I’ve now read enough of Judith Silverthorne’s numerous books to know that anything she writes will be a worthy read, and my belief was confirmed again with her latest, the historical novel Convictions. This time the multi-award-winning Regina writer (and Executive Director of the Saskatchewan Writers’ Guild) has penned an action-packed, fact-based tale about 14-year-old Jennie, a British lass sentenced to serve seven years in a penal colony in Van Diemen’s Land (Tasmania, Australia) after she was ungenerously convicted of theft. First however, Jennie must survive the four or five months of sailing on a convict ship with 234 other women and children, and a crew that includes more than a few letches. It’s cramped, filthy, and there’s precious little food or medical aid. Before long Jennie finds herself stitching up a fellow convict, Lizzie, a “doxie” who’s been flogged almost to death by the evil guard Red Bull.
I’m in awe of how Silverthorne pulls it all together: the historical and sailing details, the adventures (including fistfights, a hurricane, and a shipwreck of Titanic proportions), and even the first sparks of a romance between Jennie and the ship’s youngest guard, Nate. This is extremely competent writing, and what’s more, it’s a story that’s hard to put down.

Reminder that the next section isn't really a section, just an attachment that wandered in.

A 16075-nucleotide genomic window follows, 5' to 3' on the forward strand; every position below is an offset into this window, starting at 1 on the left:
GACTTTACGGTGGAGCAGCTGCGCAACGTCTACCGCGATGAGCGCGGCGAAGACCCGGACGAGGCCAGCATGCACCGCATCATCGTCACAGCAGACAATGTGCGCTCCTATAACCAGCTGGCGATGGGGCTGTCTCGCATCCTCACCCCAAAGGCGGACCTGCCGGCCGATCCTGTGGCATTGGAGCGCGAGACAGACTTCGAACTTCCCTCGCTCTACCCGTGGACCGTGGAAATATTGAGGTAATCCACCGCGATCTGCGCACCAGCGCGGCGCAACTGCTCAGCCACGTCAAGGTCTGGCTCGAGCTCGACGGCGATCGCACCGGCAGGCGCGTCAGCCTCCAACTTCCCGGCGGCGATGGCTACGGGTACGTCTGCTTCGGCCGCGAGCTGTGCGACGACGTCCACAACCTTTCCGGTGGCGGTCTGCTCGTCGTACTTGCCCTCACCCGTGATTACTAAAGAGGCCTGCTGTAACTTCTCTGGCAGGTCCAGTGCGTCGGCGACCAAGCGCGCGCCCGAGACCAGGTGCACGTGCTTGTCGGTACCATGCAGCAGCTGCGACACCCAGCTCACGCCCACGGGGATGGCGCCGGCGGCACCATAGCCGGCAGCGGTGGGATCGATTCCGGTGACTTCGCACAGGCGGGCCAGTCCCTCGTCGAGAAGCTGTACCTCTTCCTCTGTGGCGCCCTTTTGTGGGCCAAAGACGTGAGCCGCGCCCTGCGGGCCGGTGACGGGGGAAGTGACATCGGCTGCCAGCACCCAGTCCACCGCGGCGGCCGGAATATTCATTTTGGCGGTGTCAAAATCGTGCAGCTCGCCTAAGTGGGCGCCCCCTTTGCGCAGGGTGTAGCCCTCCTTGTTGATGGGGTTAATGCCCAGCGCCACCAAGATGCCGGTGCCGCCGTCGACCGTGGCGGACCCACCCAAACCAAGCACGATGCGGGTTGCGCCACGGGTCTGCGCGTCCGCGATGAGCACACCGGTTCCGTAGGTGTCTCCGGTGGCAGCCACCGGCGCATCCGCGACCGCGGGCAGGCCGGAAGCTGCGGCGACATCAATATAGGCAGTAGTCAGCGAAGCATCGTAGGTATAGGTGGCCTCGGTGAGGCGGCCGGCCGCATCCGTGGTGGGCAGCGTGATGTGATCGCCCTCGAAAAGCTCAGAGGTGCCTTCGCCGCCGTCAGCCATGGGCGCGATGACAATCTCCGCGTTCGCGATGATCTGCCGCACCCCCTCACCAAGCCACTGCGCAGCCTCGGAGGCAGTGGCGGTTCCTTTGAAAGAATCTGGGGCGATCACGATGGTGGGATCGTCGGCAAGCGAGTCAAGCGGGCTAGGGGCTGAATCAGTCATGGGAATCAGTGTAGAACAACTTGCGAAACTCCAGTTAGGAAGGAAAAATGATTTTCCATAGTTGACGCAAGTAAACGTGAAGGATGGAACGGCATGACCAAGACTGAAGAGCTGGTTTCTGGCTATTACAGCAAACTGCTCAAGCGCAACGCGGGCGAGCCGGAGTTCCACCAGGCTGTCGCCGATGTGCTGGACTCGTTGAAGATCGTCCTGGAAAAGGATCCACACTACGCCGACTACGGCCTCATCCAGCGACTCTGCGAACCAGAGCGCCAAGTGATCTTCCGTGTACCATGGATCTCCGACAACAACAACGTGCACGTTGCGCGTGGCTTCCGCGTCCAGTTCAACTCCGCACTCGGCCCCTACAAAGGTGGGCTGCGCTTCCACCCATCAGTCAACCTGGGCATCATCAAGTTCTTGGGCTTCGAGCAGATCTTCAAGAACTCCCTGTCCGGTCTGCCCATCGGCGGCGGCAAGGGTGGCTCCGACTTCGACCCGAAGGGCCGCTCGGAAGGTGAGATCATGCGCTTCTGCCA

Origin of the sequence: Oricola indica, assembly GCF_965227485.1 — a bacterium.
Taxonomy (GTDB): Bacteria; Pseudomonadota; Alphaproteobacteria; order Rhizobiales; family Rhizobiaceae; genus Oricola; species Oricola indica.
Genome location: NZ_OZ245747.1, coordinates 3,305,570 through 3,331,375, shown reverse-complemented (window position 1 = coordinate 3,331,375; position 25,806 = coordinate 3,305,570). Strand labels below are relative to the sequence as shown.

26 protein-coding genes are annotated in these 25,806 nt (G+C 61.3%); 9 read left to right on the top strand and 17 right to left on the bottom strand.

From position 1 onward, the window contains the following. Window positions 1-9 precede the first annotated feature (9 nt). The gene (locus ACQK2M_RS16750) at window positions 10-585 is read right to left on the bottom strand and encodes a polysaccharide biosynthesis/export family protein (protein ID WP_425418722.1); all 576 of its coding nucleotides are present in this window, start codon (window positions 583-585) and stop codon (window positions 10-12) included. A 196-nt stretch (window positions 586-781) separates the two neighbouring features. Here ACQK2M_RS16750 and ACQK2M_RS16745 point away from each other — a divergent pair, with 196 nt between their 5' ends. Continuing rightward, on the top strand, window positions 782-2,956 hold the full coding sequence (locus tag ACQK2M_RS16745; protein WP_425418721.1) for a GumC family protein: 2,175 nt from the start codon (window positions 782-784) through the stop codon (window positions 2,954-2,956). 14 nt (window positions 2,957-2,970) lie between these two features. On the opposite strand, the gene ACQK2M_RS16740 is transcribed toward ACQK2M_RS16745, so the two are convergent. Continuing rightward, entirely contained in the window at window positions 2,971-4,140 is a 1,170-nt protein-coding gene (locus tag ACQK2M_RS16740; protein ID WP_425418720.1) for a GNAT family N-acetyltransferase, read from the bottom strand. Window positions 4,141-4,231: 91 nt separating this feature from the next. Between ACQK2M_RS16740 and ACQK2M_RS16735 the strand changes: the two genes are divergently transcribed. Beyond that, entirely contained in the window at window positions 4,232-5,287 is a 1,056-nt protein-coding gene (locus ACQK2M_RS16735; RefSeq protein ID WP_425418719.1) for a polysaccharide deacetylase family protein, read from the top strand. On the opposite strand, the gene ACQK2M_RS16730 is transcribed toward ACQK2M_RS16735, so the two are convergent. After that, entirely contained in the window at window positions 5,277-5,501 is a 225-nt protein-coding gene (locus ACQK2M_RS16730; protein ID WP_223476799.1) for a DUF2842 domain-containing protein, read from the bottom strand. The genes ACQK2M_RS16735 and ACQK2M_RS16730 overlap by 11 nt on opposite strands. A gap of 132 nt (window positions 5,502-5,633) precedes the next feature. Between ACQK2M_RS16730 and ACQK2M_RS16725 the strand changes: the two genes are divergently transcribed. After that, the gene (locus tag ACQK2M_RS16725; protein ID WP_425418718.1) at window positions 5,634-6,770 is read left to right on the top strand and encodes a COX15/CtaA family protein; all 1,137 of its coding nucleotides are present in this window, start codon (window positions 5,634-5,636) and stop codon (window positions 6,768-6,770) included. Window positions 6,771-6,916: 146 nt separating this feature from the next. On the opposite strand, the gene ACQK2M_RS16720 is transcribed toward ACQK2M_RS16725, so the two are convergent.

It’s 1842. Jennie’s doomed to the faraway penal colony because she stole “a mouldy sack of oats” from a garbage bin to feed her starving family. Silverthorne brings the story to life in paragraph one via sensory details, including “sun-baked cobblestones” that burn Jennie’s bare feet, and the “sudden cloying stench of dead fish, rotting wood and slime.” As with an establishing shot in cinema, the author immediately transports readers into the story’s time and place. In the next paragraph she introduces conflict. A guard yanks Jennie, and she “winced as he cuffed her wrists behind her back. A second guard snapped shackles on her ankles”. Soon after, the veteran writer includes a scene: we hear the rough voices of other convicts and guards, plus bystanders’ comments, and this dialogue smartly provides background information while also increasing the story’s plausibility.
The convicts get little time on deck, but when they do Jennie notes “no sign of a coastline in any direction; only the never-ending grey sea mirrored by the dreary mackerel sky. The desolate sounds of the wind, the water and the odd call of a seabird.” Red Bull and other guards are constant threats, and the women’s nights are spent “fending off vermin and nightmares.” Prisoners are threatened with a flogging frame, and there are “punishment balls and torture irons strapped to the wheelhouse.”
This is no pleasure cruise. Jennie’s smart, resourceful, and strong, but when she finds herself having conversations with herself, she worries she’ll end up like “Crazy Mary”. Fortunately there are a few warm hearts on board, including matronly Sarah and young Alice, who become Jennie’s closest friends during the life or death journey.
Will they survive? The answer’s in the book. I highly recommend you discover it.
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